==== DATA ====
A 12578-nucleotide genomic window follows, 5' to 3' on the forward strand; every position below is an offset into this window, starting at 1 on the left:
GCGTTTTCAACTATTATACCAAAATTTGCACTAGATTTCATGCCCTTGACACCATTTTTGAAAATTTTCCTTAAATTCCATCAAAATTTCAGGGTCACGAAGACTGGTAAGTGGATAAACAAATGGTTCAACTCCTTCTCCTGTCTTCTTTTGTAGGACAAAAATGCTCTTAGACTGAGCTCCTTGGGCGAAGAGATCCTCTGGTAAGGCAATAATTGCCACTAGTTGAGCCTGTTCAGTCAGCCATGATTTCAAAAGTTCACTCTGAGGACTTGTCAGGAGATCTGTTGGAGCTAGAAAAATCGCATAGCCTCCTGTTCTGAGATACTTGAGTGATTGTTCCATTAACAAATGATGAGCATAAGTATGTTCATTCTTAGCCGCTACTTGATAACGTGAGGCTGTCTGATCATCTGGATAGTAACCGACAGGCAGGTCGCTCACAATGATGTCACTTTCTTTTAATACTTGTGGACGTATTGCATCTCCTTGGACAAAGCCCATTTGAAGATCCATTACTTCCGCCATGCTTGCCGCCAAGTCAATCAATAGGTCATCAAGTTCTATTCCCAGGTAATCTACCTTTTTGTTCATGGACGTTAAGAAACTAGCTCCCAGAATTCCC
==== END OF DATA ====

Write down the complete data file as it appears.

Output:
A 12578-nucleotide genomic window follows, 5' to 3' on the forward strand; every position below is an offset into this window, starting at 1 on the left:
GCGTTTTCAACTATTATACCAAAATTTGCACTAGATTTCATGCCCTTGACACCATTTTTGAAAATTTTCCTTAAATTCCATCAAAATTTCAGGGTCACGAAGACTGGTAAGTGGATAAACAAATGGTTCAACTCCTTCTCCTGTCTTCTTTTGTAGGACAAAAATGCTCTTAGACTGAGCTCCTTGGGCGAAGAGATCCTCTGGTAAGGCAATAATTGCCACTAGTTGAGCCTGTTCAGTCAGCCATGATTTCAAAAGTTCACTCTGAGGACTTGTCAGGAGATCTGTTGGAGCTAGAAAAATCGCATAGCCTCCTGTTCTGAGATACTTGAGTGATTGTTCCATTAACAAATGATGAGCATAAGTATGTTCATTCTTAGCCGCTACTTGATAACGTGAGGCTGTCTGATCATCTGGATAGTAACCGACAGGCAGGTCGCTCACAATGATGTCACTTTCTTTTAATACTTGTGGACGTATTGCATCTCCTTGGACAAAGCCCATTTGAAGATCCATTACTTCCGCCATGCTTGCCGCCAAGTCAATCAATAGGTCATCAAGTTCTATTCCCAGGTAATCTACCTTTTTGTTCATGGACGTTAAGAAACTAGCTCCCAGAATTCCC